3-8 October 2016
Reviewed by Zoey Caldwell
I am pretty sure that 19 years ago or thereabouts, I first encountered The Full Monty the movie and I have seen it lots of times since. I love it. Love the movie, love the music and all the characters. I did wonder how would they make this fantastic movie into a stage show. Would they capture all the emotions that are quite raw in parts and essentially would they capture the humour?
Set in Sheffield in the Margaret Thatcher privatisation period. The movie and the stage show follows the life of Gaz. A steel worker laid off with the plant closure and struggling to stay on the right side of the law. His best friend Dave and insecure beer bellied all round good guy. Gaz is a lad about town, a Jack the lad and a scally! Trying more often than not to steal the steel girders left to rot to make ends meet.
Things get serious when Gaz falls short of paying maintenance for his son Nathan and faces losing contact with him for good! Nathan is his long suffering son, weekends with dad seem to usually involve some hair brained scheme from Gaz, but when push comes to shove… Nathan loves his dad and he plays his part to keep Dad in his life and if that means managing his father’s stripping career, so be it.
Circumstance forges the most unusual friendships from Gerald the uptight old Supervisor who thinks he is a cut above the others, to Lomper the Steel Work security guard that plays in the Brass Band and is none too good at tying knots. Horse and we must not forget Guy! Look out for him, you will not forget him in a hurry… the curtains come down just as your jaw will. Don’t say you weren’t warned!
Gaz and Dave stumble upon a “ladies” night at the local working man’s club. The place is stacked full of women wanting their pound of flesh, including Dave’s wife Jean. The term ladies night should be used loosely to describe behaviours of the women that night. Fab drunken gossip by the “ladies”.
Fast forward and no jobs looking likely, things are looking grim. Gaz is sure that if the Chippendales can lure those women in to spend their money, then so can he and so the hilarious capers unfold!
I have to say that the acting was brilliant, comedy timing on point and Gary Lucy has the cheeky chappy, loveable rogue down to a tee! I have to say, Dave is my favourite character in the movie and Kai Owen plays him brilliantly. There isn’t the time in the stage show to get as emotionally invested into each of their stories and personas but instead it packs in all the comedy.
Looking at the cast I did recognise a few of the actors from television and wasn’t sure how they would transfer to the stage, they managed to convince me of the characters they were playing then and there rather than “that’s the bloke from Brookie or Emmerdale”.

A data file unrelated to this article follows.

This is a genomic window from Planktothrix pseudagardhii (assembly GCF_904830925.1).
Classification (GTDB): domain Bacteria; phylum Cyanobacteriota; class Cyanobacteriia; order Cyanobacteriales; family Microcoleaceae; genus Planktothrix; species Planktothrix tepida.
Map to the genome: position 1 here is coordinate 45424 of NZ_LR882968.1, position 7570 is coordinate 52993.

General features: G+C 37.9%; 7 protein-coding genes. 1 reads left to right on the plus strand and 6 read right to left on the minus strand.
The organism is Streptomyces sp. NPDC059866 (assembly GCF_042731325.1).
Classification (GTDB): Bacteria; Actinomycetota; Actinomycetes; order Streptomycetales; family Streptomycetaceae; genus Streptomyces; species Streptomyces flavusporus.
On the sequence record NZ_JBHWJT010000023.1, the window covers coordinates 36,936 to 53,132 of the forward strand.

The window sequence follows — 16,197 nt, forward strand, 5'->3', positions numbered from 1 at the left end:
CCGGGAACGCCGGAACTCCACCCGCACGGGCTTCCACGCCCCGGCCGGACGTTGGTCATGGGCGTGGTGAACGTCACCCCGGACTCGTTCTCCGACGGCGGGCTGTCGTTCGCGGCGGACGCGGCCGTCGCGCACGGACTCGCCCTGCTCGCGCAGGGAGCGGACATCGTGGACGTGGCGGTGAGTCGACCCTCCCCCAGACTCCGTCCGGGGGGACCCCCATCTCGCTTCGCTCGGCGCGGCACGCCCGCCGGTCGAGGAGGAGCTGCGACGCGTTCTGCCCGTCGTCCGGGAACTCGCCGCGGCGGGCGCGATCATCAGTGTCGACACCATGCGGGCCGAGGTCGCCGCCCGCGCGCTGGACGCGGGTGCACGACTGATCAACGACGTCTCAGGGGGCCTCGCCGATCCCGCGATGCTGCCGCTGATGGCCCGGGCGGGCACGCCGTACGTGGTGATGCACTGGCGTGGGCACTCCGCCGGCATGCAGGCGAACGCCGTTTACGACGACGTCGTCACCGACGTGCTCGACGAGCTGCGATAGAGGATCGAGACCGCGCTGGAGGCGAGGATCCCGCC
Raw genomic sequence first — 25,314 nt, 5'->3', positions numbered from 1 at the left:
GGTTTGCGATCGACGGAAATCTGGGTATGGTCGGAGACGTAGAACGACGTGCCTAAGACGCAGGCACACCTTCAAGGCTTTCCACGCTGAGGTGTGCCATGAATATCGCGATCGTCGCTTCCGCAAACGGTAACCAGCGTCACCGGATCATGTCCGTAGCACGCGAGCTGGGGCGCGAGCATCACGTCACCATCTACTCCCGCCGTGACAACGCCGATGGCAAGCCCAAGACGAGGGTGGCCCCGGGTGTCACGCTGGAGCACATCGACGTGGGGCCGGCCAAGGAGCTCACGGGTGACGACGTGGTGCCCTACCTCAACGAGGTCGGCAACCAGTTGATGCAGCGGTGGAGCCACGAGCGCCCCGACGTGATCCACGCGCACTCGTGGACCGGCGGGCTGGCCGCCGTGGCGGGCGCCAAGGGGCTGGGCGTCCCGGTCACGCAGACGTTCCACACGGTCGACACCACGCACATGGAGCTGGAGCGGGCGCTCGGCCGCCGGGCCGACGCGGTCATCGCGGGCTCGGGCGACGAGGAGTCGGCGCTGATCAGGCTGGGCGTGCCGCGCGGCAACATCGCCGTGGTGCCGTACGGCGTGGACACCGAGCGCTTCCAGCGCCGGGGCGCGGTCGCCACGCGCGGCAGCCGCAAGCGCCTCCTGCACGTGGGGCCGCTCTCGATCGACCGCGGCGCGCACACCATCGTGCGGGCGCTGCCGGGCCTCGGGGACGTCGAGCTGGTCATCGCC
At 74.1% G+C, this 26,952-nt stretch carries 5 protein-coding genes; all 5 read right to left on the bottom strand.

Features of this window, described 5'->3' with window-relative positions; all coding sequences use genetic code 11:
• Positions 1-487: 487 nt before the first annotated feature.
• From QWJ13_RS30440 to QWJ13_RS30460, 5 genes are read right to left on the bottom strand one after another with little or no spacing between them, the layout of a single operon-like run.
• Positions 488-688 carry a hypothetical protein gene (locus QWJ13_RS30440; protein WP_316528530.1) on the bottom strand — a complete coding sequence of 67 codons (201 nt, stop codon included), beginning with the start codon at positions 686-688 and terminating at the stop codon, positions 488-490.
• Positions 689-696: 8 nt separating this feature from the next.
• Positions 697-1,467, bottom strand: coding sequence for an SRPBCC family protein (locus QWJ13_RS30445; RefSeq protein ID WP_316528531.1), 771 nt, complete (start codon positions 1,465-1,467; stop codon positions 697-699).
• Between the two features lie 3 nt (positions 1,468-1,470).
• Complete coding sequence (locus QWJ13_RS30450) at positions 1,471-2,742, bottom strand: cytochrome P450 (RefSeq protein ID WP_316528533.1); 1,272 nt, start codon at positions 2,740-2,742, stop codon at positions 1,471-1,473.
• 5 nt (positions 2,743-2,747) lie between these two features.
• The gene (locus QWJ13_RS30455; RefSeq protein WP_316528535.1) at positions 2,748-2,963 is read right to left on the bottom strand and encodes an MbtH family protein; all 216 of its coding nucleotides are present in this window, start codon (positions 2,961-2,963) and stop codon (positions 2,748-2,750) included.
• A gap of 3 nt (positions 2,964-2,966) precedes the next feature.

Nathan was amazing, as a mum though I was cringing at the language used in front of him! Prude I know. Be warned the language was colourful, true to the movie and maybe true to the steel working community! No Aires and graces! So if you are against strong swearing possibly not for you.
The set is fantastic, a rundown steel works backdrop and I am always in awe of how seamlessly the set pieces are changed. It is obviously choreographed to perfection and it shows.
There are the stand out scenes from the movie: signing on, stand up peeing by a woman and the gnomes steal the show at an interview! The script is very similar to the movie, although Gerald steals a line from Dave, “Nowt as queer as folk”, a line I remember from the movie clearly!
This is a fun evening out. I went with a much younger friend who had never seen the movie! She had no preconceived ideas and she loved it! It is a generation free production and the theatre was full of couples, hen do’s. Young ladies, older ladies, mother’s, daughters, friends and sisters alike. The room laughed when we were supposed to and this is down to the sheer hard graft that has gone into making the movie into a brilliant stage show!
Ah I am sure you have scanned the above text to see… do they really take everything off?? Yes! Do you see anything? For us, No. The lighting is so bright and timed to perfection that the actors have their modesty intact… front rows, now that may be a whole other matter!
The show deserves a 5 out of 5.
Tickets cost from £15.90 to £37.40 (plus £2.85 transaction fee).
The Full Monty is at Milton Keynes Theatre until 8 October 2016. For more information or to book tickets click here or call the box office on 0844 8717652.
Milton Keynes Theatre, 500 Marlborough Gate, Milton Keynes, Bucks, MK9 3NZ